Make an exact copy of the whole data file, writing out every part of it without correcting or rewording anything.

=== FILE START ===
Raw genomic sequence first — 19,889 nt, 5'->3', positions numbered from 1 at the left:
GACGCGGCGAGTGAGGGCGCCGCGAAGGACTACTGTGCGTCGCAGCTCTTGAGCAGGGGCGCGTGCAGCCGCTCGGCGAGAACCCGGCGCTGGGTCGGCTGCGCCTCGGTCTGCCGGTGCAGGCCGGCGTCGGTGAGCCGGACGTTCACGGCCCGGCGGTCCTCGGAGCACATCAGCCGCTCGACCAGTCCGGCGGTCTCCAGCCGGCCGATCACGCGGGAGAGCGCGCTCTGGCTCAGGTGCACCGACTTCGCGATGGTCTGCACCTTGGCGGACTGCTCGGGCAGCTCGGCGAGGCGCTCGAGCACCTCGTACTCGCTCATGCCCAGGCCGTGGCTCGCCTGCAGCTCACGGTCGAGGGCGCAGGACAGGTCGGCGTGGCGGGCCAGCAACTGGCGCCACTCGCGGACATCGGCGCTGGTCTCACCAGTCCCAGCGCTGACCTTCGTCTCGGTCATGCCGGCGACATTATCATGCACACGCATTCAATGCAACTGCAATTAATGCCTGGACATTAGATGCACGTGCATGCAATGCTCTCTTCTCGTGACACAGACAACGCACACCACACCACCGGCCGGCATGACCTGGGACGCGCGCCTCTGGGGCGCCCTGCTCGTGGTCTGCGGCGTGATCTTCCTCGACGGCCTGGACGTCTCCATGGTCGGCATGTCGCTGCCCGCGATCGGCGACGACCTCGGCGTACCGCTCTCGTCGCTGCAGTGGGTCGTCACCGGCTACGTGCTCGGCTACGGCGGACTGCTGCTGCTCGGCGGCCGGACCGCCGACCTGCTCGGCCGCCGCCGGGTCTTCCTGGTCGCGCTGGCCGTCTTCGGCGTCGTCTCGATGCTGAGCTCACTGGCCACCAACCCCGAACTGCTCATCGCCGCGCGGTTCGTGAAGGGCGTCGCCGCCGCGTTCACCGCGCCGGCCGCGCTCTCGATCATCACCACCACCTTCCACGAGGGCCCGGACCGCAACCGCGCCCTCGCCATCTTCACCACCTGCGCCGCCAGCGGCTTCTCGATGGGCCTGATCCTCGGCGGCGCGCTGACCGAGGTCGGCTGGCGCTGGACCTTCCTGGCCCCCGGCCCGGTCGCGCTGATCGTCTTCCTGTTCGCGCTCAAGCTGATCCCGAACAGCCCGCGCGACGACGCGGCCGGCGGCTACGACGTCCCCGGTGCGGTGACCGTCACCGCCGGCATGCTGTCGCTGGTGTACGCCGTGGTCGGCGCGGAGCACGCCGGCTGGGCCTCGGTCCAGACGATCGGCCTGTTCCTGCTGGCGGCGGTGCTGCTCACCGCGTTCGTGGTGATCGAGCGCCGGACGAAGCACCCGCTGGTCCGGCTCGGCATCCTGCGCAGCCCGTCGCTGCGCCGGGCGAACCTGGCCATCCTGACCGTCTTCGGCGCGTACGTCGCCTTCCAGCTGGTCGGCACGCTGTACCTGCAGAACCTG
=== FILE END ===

Raw genomic sequence first — 19,889 nt, 5'->3', positions numbered from 1 at the left:
GACGCGGCGAGTGAGGGCGCCGCGAAGGACTACTGTGCGTCGCAGCTCTTGAGCAGGGGCGCGTGCAGCCGCTCGGCGAGAACCCGGCGCTGGGTCGGCTGCGCCTCGGTCTGCCGGTGCAGGCCGGCGTCGGTGAGCCGGACGTTCACGGCCCGGCGGTCCTCGGAGCACATCAGCCGCTCGACCAGTCCGGCGGTCTCCAGCCGGCCGATCACGCGGGAGAGCGCGCTCTGGCTCAGGTGCACCGACTTCGCGATGGTCTGCACCTTGGCGGACTGCTCGGGCAGCTCGGCGAGGCGCTCGAGCACCTCGTACTCGCTCATGCCCAGGCCGTGGCTCGCCTGCAGCTCACGGTCGAGGGCGCAGGACAGGTCGGCGTGGCGGGCCAGCAACTGGCGCCACTCGCGGACATCGGCGCTGGTCTCACCAGTCCCAGCGCTGACCTTCGTCTCGGTCATGCCGGCGACATTATCATGCACACGCATTCAATGCAACTGCAATTAATGCCTGGACATTAGATGCACGTGCATGCAATGCTCTCTTCTCGTGACACAGACAACGCACACCACACCACCGGCCGGCATGACCTGGGACGCGCGCCTCTGGGGCGCCCTGCTCGTGGTCTGCGGCGTGATCTTCCTCGACGGCCTGGACGTCTCCATGGTCGGCATGTCGCTGCCCGCGATCGGCGACGACCTCGGCGTACCGCTCTCGTCGCTGCAGTGGGTCGTCACCGGCTACGTGCTCGGCTACGGCGGACTGCTGCTGCTCGGCGGCCGGACCGCCGACCTGCTCGGCCGCCGCCGGGTCTTCCTGGTCGCGCTGGCCGTCTTCGGCGTCGTCTCGATGCTGAGCTCACTGGCCACCAACCCCGAACTGCTCATCGCCGCGCGGTTCGTGAAGGGCGTCGCCGCCGCGTTCACCGCGCCGGCCGCGCTCTCGATCATCACCACCACCTTCCACGAGGGCCCGGACCGCAACCGCGCCCTCGCCATCTTCACCACCTGCGCCGCCAGCGGCTTCTCGATGGGCCTGATCCTCGGCGGCGCGCTGACCGAGGTCGGCTGGCGCTGGACCTTCCTGGCCCCCGGCCCGGTCGCGCTGATCGTCTTCCTGTTCGCGCTCAAGCTGATCCCGAACAGCCCGCGCGACGACGCGGCCGGCGGCTACGACGTCCCCGGTGCGGTGACCGTCACCGCCGGCATGCTGTCGCTGGTGTACGCCGTGGTCGGCGCGGAGCACGCCGGCTGGGCCTCGGTCCAGACGATCGGCCTGTTCCTGCTGGCGGCGGTGCTGCTCACCGCGTTCGTGGTGATCGAGCGCCGGACGAAGCACCCGCTGGTCCGGCTCGGCATCCTGCGCAGCCCGTCGCTGCGCCGGGCGAACCTGGCCATCCTGACCGTCTTCGGCGCGTACGTCGCCTTCCAGCTGGTCGGCACGCTGTACCTGCAGAACCTG